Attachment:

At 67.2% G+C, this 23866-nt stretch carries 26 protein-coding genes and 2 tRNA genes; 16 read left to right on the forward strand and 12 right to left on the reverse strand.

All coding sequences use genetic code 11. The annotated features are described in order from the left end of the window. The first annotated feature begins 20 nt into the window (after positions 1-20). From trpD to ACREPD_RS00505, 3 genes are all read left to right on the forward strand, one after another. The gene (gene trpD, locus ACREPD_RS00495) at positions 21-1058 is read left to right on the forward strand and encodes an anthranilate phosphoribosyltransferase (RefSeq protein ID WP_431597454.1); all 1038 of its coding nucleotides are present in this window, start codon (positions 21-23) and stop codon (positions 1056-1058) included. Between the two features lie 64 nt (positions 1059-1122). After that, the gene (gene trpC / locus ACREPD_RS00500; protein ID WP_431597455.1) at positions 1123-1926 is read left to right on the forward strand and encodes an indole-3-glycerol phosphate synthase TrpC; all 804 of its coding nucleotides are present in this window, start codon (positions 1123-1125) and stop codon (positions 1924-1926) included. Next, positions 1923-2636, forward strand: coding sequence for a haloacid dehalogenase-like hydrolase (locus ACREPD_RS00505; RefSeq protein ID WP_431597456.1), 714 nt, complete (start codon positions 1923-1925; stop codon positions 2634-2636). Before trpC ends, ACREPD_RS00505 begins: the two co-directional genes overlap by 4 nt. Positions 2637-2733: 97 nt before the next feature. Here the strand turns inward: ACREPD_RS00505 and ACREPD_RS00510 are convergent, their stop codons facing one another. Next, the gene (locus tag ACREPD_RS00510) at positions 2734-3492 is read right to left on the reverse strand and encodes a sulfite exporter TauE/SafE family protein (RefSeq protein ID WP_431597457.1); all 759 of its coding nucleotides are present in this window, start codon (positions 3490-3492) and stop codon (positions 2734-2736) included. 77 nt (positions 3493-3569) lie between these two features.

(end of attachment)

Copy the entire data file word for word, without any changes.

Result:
At 67.2% G+C, this 23866-nt stretch carries 26 protein-coding genes and 2 tRNA genes; 16 read left to right on the forward strand and 12 right to left on the reverse strand.

All coding sequences use genetic code 11. The annotated features are described in order from the left end of the window. The first annotated feature begins 20 nt into the window (after positions 1-20). From trpD to ACREPD_RS00505, 3 genes are all read left to right on the forward strand, one after another. The gene (gene trpD, locus ACREPD_RS00495) at positions 21-1058 is read left to right on the forward strand and encodes an anthranilate phosphoribosyltransferase (RefSeq protein ID WP_431597454.1); all 1038 of its coding nucleotides are present in this window, start codon (positions 21-23) and stop codon (positions 1056-1058) included. Between the two features lie 64 nt (positions 1059-1122). After that, the gene (gene trpC / locus ACREPD_RS00500; protein ID WP_431597455.1) at positions 1123-1926 is read left to right on the forward strand and encodes an indole-3-glycerol phosphate synthase TrpC; all 804 of its coding nucleotides are present in this window, start codon (positions 1123-1125) and stop codon (positions 1924-1926) included. Next, positions 1923-2636, forward strand: coding sequence for a haloacid dehalogenase-like hydrolase (locus ACREPD_RS00505; RefSeq protein ID WP_431597456.1), 714 nt, complete (start codon positions 1923-1925; stop codon positions 2634-2636). Before trpC ends, ACREPD_RS00505 begins: the two co-directional genes overlap by 4 nt. Positions 2637-2733: 97 nt before the next feature. Here the strand turns inward: ACREPD_RS00505 and ACREPD_RS00510 are convergent, their stop codons facing one another. Next, the gene (locus tag ACREPD_RS00510) at positions 2734-3492 is read right to left on the reverse strand and encodes a sulfite exporter TauE/SafE family protein (RefSeq protein ID WP_431597457.1); all 759 of its coding nucleotides are present in this window, start codon (positions 3490-3492) and stop codon (positions 2734-2736) included. 77 nt (positions 3493-3569) lie between these two features.